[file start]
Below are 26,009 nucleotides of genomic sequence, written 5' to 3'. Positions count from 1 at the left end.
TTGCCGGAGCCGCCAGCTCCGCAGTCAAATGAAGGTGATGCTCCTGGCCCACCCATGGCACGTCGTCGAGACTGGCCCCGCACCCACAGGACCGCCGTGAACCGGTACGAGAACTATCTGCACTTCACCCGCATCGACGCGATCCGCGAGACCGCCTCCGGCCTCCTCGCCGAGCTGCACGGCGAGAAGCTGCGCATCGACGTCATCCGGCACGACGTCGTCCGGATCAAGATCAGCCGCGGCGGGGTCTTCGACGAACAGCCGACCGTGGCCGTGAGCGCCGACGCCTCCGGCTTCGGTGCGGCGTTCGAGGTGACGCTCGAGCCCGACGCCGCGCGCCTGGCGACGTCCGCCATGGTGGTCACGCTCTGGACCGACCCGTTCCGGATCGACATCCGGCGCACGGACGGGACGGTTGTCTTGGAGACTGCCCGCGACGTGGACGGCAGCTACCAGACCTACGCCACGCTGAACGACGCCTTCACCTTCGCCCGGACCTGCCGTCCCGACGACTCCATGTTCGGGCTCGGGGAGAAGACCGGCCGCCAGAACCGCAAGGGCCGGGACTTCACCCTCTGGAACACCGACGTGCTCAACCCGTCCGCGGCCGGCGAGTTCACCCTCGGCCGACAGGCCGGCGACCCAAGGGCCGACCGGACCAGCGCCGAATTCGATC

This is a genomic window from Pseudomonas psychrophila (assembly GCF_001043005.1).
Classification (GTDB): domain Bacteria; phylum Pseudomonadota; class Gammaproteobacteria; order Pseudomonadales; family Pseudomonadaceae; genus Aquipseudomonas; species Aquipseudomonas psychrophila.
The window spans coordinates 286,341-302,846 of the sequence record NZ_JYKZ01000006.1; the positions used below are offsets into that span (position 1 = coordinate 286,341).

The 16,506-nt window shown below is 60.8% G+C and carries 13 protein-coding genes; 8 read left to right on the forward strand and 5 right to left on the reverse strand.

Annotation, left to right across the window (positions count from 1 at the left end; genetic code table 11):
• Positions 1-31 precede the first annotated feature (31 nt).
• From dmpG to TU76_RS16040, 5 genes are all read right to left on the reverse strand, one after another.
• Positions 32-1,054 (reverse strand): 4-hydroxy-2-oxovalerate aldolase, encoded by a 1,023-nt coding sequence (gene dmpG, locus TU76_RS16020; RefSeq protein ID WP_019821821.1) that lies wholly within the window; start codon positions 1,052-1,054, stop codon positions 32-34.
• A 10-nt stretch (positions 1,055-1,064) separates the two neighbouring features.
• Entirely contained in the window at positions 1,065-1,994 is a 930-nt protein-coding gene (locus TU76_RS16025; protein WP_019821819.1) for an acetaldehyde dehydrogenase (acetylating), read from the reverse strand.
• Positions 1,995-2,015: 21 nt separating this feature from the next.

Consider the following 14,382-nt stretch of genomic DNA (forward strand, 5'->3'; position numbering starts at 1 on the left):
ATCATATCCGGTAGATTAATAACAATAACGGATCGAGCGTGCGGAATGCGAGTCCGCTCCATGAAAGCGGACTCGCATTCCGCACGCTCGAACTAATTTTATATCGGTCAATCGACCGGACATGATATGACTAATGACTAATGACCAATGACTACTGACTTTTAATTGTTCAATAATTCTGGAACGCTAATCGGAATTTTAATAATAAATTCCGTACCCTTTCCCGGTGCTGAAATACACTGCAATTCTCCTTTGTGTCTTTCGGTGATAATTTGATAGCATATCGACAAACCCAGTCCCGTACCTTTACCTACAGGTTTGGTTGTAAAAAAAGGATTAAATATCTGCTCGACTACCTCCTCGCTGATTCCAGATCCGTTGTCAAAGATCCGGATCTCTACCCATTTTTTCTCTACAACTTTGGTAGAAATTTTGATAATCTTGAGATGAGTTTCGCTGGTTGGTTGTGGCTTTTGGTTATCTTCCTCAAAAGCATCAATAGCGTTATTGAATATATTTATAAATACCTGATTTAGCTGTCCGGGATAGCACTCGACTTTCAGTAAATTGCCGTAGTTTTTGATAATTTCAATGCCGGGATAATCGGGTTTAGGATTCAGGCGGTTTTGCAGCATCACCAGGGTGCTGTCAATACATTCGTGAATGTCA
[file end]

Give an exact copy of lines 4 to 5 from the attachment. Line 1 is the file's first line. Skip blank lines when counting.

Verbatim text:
Classification (GTDB): domain Bacteria; phylum Pseudomonadota; class Gammaproteobacteria; order Pseudomonadales; family Pseudomonadaceae; genus Aquipseudomonas; species Aquipseudomonas psychrophila.
The window spans coordinates 286,341-302,846 of the sequence record NZ_JYKZ01000006.1; the positions used below are offsets into that span (position 1 = coordinate 286,341).